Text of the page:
(Updates with potential bidders in second paragraph.)
July 5 (Bloomberg) -- Lloyds Banking Group Plc, Britain’s biggest mortgage lender, is seeking about 2.5 billion pounds ($4 billion) for the 632 branches it is selling to comply with a European Union ruling on taxpayer aid, two people familiar with the sales process said.
The deadline for the first round of bids is next week, said the people, who declined to be identified because the matter is private. Virgin Money Holdings U.K. Ltd., NBNK Investments Plc and National Australia Bank Ltd. may bid for the branches, according to one of the people. The deadline for the second round will be the end of this month, one of the people said.
The bank is acting before the final report of the U.K. government-appointed Independent Commission on Banking, due in September. The ICB said in its April interim report that London- based Lloyds should sell “substantially” more assets. The bank, 41 percent taxpayer-owned, won’t sell “even one branch more” than the 600 it agreed with the EU and the previous Labour administration, Chairman Win Bischoff said in May.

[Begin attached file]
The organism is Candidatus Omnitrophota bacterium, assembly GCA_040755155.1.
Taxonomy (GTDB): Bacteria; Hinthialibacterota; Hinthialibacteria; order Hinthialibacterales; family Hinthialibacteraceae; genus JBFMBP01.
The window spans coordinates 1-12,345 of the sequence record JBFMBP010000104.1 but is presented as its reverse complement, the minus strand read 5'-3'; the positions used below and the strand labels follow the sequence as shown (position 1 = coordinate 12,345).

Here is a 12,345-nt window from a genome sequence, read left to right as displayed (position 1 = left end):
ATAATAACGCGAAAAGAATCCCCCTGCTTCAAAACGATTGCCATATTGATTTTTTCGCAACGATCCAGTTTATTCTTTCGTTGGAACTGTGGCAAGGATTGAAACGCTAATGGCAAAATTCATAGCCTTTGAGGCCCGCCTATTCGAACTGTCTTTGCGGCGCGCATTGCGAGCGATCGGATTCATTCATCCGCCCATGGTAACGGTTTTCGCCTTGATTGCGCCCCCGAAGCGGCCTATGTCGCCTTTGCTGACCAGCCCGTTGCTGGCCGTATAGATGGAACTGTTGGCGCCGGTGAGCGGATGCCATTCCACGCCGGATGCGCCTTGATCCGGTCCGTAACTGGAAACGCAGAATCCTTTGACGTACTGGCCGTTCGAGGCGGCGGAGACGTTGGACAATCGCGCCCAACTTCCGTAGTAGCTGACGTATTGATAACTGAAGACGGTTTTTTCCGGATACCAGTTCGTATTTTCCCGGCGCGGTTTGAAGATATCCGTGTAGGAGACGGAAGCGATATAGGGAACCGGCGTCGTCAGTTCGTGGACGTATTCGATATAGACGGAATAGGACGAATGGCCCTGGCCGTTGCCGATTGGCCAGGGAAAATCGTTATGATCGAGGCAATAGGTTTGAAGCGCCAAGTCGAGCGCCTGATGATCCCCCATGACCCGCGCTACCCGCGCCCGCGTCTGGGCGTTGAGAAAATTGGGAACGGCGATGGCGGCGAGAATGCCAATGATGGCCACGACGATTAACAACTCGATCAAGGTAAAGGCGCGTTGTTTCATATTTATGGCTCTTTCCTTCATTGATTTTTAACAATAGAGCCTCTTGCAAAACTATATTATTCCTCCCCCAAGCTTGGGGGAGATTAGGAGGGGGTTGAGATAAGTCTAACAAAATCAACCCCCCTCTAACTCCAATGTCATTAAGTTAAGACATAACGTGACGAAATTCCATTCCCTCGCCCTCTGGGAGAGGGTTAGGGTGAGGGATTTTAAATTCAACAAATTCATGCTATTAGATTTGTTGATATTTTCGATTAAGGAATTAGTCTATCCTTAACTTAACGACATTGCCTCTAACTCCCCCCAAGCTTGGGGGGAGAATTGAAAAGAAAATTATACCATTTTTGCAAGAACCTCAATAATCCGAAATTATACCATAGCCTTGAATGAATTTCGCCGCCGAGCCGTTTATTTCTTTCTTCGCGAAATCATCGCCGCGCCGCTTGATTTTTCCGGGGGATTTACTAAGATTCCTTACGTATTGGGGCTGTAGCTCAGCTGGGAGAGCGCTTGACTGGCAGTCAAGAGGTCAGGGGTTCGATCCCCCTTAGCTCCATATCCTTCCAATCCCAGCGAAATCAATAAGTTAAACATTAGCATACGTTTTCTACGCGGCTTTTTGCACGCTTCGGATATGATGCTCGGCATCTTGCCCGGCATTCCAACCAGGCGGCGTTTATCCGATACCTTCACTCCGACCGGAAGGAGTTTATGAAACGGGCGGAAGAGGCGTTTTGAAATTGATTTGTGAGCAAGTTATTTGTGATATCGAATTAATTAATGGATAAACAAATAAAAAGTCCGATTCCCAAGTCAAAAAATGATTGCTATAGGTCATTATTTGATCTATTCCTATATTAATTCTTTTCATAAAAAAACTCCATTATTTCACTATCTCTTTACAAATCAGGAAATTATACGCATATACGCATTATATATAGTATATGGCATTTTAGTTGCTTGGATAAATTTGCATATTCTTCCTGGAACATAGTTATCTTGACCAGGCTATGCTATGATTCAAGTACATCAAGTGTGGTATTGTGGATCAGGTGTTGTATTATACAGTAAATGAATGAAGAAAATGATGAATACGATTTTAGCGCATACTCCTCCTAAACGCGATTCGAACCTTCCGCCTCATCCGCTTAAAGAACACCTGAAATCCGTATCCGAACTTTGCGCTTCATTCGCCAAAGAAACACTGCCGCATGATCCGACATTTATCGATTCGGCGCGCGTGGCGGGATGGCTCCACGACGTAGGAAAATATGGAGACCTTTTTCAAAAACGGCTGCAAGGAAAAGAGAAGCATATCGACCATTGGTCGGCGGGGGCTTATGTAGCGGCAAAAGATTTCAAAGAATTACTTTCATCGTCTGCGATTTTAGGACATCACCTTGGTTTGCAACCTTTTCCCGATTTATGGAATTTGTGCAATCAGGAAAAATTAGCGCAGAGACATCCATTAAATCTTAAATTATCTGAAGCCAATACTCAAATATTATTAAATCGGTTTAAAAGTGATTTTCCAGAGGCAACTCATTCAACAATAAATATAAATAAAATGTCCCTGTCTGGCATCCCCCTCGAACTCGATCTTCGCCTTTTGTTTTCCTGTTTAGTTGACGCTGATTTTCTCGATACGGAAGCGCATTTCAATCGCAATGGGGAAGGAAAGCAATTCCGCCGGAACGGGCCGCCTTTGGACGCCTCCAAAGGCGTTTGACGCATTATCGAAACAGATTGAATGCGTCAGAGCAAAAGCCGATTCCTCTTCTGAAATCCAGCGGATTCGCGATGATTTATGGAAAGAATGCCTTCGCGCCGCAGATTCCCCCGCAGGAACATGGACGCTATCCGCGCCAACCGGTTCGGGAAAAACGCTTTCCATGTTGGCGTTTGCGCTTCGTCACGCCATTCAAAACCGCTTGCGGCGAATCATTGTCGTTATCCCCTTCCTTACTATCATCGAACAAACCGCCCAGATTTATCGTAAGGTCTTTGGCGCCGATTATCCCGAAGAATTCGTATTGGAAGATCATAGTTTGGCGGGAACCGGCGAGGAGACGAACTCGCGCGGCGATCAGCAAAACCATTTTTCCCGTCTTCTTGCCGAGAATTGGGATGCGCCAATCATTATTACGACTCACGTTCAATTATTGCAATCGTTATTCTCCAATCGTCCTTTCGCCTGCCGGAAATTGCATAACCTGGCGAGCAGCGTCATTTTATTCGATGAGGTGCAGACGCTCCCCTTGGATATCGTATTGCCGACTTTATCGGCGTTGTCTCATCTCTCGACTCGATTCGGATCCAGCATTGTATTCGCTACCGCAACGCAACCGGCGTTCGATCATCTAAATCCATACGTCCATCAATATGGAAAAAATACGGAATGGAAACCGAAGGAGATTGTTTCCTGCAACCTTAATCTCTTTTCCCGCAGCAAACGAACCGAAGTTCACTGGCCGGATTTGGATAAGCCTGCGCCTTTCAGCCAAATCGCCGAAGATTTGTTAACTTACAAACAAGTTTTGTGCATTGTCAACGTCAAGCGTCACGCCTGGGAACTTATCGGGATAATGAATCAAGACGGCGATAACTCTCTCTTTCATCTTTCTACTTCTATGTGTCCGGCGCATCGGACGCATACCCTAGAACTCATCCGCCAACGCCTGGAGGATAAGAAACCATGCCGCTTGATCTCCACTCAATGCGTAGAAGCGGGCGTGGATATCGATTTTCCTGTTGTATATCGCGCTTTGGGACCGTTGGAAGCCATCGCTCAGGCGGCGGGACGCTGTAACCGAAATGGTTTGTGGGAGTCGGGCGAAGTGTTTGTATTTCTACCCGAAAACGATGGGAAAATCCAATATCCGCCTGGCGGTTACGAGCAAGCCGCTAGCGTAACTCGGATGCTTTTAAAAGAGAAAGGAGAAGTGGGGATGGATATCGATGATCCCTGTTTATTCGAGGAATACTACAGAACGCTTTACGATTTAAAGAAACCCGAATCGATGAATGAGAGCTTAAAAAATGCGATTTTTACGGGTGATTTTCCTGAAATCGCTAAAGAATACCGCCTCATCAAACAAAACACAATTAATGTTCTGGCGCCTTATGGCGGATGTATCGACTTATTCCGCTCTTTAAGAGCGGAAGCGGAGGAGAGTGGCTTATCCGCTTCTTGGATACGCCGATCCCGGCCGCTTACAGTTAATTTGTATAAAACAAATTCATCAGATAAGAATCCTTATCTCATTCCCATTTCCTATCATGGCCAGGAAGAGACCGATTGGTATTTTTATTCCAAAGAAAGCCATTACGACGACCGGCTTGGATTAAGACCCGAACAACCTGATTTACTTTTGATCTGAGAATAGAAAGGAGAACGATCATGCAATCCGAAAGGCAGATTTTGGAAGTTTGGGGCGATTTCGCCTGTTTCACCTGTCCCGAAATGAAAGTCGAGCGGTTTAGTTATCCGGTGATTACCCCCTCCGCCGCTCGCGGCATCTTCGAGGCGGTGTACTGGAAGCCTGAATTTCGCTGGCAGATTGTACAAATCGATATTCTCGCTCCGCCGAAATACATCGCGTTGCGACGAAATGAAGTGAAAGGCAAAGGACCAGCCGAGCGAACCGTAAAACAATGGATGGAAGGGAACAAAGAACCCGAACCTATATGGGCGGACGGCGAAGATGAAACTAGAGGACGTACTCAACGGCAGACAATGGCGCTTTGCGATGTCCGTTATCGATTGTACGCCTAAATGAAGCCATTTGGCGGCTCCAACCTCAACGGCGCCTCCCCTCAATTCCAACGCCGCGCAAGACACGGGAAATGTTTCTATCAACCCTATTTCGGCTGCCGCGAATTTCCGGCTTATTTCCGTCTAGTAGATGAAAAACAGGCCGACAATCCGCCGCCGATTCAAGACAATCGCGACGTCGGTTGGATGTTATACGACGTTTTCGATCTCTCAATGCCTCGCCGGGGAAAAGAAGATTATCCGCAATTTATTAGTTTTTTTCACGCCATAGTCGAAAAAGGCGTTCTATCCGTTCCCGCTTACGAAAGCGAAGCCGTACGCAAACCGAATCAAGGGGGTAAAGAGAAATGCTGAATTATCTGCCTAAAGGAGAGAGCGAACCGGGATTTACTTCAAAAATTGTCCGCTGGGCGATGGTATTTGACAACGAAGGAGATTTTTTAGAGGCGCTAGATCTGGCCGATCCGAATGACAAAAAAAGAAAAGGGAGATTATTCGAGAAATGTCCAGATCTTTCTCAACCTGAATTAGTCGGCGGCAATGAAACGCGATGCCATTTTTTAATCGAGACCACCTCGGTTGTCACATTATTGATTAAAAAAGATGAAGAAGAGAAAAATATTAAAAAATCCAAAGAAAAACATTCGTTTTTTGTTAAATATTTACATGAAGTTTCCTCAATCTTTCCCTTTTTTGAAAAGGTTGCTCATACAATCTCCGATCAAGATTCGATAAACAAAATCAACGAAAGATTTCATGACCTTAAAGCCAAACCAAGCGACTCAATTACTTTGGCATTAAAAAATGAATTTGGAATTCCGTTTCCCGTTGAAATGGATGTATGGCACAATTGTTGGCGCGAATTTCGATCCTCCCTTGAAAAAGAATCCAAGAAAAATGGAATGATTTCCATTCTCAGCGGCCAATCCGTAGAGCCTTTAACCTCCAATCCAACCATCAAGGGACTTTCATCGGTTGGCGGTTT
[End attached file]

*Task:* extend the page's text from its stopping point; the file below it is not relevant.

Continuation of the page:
Lloyds last month sent out a so-called information memorandum to potential bidders for assets including more than a fifth of its 2,900 outlets. The sales document contained a clause that said Lloyds could amend the structure or terms of the agreement prior to signing.
A spokesman for UKFI, which manages the government’s bank stakes, wasn’t immediately available to comment. Spokeswomen at Lloyds and the ICB declined to comment.
The bank plans to cut an additional 15,000 jobs and withdraw from more than half its overseas units as it seeks another 1.5 billion pounds of cost savings, Chief Executive Officer Antonio Horta-Osorio, 47, told investors last week. That will take the total jobs lost since the takeover of HBOS Plc in 2008 to more than 42,000.
--Editors: Francis Harris, Jon Menon
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